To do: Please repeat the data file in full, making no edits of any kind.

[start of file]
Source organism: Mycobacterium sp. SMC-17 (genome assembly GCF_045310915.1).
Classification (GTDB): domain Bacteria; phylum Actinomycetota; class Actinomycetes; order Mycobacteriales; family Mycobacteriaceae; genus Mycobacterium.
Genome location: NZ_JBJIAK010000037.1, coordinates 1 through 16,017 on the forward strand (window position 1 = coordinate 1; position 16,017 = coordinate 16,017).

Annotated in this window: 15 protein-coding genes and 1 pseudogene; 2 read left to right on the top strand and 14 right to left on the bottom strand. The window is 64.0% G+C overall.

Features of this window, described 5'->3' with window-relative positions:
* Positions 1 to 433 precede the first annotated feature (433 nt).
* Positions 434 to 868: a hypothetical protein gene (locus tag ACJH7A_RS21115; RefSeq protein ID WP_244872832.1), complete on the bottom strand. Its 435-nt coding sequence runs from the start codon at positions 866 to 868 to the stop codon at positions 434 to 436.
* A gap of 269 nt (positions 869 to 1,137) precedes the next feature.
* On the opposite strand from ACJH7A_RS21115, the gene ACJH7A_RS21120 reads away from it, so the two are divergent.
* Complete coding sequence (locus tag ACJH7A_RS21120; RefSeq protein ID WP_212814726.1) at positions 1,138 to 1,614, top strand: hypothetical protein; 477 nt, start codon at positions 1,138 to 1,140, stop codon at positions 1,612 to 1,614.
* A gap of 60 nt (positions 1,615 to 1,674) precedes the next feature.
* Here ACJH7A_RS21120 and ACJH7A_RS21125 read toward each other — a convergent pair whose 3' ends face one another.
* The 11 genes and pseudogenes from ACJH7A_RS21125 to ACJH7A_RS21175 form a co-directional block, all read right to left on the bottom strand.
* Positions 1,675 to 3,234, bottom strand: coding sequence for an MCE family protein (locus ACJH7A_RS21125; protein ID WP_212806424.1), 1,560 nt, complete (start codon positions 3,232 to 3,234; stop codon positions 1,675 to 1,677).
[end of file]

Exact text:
Source organism: Mycobacterium sp. SMC-17 (genome assembly GCF_045310915.1).
Classification (GTDB): domain Bacteria; phylum Actinomycetota; class Actinomycetes; order Mycobacteriales; family Mycobacteriaceae; genus Mycobacterium.
Genome location: NZ_JBJIAK010000037.1, coordinates 1 through 16,017 on the forward strand (window position 1 = coordinate 1; position 16,017 = coordinate 16,017).

Annotated in this window: 15 protein-coding genes and 1 pseudogene; 2 read left to right on the top strand and 14 right to left on the bottom strand. The window is 64.0% G+C overall.

Features of this window, described 5'->3' with window-relative positions:
* Positions 1 to 433 precede the first annotated feature (433 nt).
* Positions 434 to 868: a hypothetical protein gene (locus tag ACJH7A_RS21115; RefSeq protein ID WP_244872832.1), complete on the bottom strand. Its 435-nt coding sequence runs from the start codon at positions 866 to 868 to the stop codon at positions 434 to 436.
* A gap of 269 nt (positions 869 to 1,137) precedes the next feature.
* On the opposite strand from ACJH7A_RS21115, the gene ACJH7A_RS21120 reads away from it, so the two are divergent.
* Complete coding sequence (locus tag ACJH7A_RS21120; RefSeq protein ID WP_212814726.1) at positions 1,138 to 1,614, top strand: hypothetical protein; 477 nt, start codon at positions 1,138 to 1,140, stop codon at positions 1,612 to 1,614.
* A gap of 60 nt (positions 1,615 to 1,674) precedes the next feature.
* Here ACJH7A_RS21120 and ACJH7A_RS21125 read toward each other — a convergent pair whose 3' ends face one another.
* The 11 genes and pseudogenes from ACJH7A_RS21125 to ACJH7A_RS21175 form a co-directional block, all read right to left on the bottom strand.
* Positions 1,675 to 3,234, bottom strand: coding sequence for an MCE family protein (locus ACJH7A_RS21125; protein ID WP_212806424.1), 1,560 nt, complete (start codon positions 3,232 to 3,234; stop codon positions 1,675 to 1,677).